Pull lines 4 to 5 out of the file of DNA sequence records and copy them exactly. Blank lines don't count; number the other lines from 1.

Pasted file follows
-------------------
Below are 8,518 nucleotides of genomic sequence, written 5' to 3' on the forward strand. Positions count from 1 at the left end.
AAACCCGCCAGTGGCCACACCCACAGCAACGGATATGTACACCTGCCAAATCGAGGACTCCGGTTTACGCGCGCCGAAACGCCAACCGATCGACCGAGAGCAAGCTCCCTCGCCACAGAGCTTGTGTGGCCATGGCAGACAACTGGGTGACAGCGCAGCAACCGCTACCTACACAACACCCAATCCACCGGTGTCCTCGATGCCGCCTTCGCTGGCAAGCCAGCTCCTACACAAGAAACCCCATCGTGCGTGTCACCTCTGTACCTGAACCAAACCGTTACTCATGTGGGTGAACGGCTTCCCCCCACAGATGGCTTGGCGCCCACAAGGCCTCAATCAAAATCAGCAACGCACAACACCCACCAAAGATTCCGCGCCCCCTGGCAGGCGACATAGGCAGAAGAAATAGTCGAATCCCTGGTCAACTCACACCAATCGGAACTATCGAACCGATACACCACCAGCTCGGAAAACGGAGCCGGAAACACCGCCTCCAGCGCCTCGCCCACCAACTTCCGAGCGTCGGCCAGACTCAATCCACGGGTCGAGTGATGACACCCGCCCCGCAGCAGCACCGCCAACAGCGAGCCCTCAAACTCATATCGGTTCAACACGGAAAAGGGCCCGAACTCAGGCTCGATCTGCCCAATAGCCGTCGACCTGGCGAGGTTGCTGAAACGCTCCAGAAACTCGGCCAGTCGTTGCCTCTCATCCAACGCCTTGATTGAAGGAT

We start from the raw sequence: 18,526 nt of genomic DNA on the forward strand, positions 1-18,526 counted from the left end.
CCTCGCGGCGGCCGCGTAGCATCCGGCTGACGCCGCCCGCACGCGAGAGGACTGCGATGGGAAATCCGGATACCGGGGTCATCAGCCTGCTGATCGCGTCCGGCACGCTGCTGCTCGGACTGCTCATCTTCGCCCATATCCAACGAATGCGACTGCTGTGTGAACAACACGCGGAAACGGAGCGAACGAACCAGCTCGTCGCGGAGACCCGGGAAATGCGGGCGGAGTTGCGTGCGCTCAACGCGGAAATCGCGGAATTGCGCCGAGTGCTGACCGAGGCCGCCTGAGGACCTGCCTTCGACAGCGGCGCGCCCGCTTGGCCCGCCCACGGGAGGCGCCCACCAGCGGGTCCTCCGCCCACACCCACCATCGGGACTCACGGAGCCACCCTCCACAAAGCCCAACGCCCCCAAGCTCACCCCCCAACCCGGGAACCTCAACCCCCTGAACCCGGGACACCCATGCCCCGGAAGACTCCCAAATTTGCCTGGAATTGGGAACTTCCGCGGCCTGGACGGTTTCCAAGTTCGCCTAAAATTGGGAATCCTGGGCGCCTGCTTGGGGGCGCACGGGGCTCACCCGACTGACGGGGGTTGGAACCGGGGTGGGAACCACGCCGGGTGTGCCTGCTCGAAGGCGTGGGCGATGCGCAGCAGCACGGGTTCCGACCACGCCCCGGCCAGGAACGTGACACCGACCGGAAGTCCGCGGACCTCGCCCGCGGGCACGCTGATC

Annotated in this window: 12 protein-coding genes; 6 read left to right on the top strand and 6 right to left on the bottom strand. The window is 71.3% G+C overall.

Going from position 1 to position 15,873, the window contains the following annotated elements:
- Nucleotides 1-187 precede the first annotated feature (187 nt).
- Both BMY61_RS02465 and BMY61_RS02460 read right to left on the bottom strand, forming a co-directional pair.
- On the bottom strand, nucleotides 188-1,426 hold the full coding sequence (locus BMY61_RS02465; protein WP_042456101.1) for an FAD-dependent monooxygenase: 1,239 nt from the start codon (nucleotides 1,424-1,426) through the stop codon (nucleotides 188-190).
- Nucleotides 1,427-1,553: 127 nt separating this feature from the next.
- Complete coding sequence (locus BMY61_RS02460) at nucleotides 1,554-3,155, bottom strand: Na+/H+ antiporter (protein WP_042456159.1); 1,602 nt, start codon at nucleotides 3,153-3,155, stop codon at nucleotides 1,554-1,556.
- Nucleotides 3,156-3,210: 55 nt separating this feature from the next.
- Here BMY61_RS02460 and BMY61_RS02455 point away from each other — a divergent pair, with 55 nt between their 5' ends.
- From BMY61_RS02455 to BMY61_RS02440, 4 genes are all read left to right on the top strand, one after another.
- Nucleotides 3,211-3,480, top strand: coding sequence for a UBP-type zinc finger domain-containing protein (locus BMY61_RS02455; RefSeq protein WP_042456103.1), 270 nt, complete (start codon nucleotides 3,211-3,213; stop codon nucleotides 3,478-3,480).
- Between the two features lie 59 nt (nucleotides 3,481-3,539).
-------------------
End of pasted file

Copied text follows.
CCTCGCGGCGGCCGCGTAGCATCCGGCTGACGCCGCCCGCACGCGAGAGGACTGCGATGGGAAATCCGGATACCGGGGTCATCAGCCTGCTGATCGCGTCCGGCACGCTGCTGCTCGGACTGCTCATCTTCGCCCATATCCAACGAATGCGACTGCTGTGTGAACAACACGCGGAAACGGAGCGAACGAACCAGCTCGTCGCGGAGACCCGGGAAATGCGGGCGGAGTTGCGTGCGCTCAACGCGGAAATCGCGGAATTGCGCCGAGTGCTGACCGAGGCCGCCTGAGGACCTGCCTTCGACAGCGGCGCGCCCGCTTGGCCCGCCCACGGGAGGCGCCCACCAGCGGGTCCTCCGCCCACACCCACCATCGGGACTCACGGAGCCACCCTCCACAAAGCCCAACGCCCCCAAGCTCACCCCCCAACCCGGGAACCTCAACCCCCTGAACCCGGGACACCCATGCCCCGGAAGACTCCCAAATTTGCCTGGAATTGGGAACTTCCGCGGCCTGGACGGTTTCCAAGTTCGCCTAAAATTGGGAATCCTGGGCGCCTGCTTGGGGGCGCACGGGGCTCACCCGACTGACGGGGGTTGGAACCGGGGTGGGAACCACGCCGGGTGTGCCTGCTCGAAGGCGTGGGCGATGCGCAGCAGCACGGGTTCCGACCACGCCCCGGCCAGGAACGTGACACCGACCGGAAGTCCGCGGACCTCGCCCGCGGGCACGCTGATC

Annotated in this window: 12 protein-coding genes; 6 read left to right on the top strand and 6 right to left on the bottom strand. The window is 71.3% G+C overall.